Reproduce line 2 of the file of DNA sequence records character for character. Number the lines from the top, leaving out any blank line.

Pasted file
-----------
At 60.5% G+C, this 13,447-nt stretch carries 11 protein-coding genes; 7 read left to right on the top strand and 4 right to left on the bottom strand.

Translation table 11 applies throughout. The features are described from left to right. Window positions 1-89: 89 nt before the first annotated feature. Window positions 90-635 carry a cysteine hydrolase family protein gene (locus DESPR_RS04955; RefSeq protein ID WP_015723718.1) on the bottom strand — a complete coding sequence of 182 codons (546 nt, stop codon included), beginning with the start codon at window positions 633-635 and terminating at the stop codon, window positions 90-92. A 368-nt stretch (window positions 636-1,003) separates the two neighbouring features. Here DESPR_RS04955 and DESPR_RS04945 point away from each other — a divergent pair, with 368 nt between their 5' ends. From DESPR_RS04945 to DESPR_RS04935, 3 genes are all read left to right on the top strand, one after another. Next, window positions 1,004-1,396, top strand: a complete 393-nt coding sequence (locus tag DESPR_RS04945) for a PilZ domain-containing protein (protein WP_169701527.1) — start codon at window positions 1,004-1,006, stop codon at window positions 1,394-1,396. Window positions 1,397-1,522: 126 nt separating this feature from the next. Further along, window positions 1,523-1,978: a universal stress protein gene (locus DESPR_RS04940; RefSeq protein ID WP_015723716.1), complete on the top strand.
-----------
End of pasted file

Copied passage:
Translation table 11 applies throughout. The features are described from left to right. Window positions 1-89: 89 nt before the first annotated feature. Window positions 90-635 carry a cysteine hydrolase family protein gene (locus DESPR_RS04955; RefSeq protein ID WP_015723718.1) on the bottom strand — a complete coding sequence of 182 codons (546 nt, stop codon included), beginning with the start codon at window positions 633-635 and terminating at the stop codon, window positions 90-92. A 368-nt stretch (window positions 636-1,003) separates the two neighbouring features. Here DESPR_RS04955 and DESPR_RS04945 point away from each other — a divergent pair, with 368 nt between their 5' ends. From DESPR_RS04945 to DESPR_RS04935, 3 genes are all read left to right on the top strand, one after another. Next, window positions 1,004-1,396, top strand: a complete 393-nt coding sequence (locus tag DESPR_RS04945) for a PilZ domain-containing protein (protein WP_169701527.1) — start codon at window positions 1,004-1,006, stop codon at window positions 1,394-1,396. Window positions 1,397-1,522: 126 nt separating this feature from the next. Further along, window positions 1,523-1,978: a universal stress protein gene (locus DESPR_RS04940; RefSeq protein ID WP_015723716.1), complete on the top strand.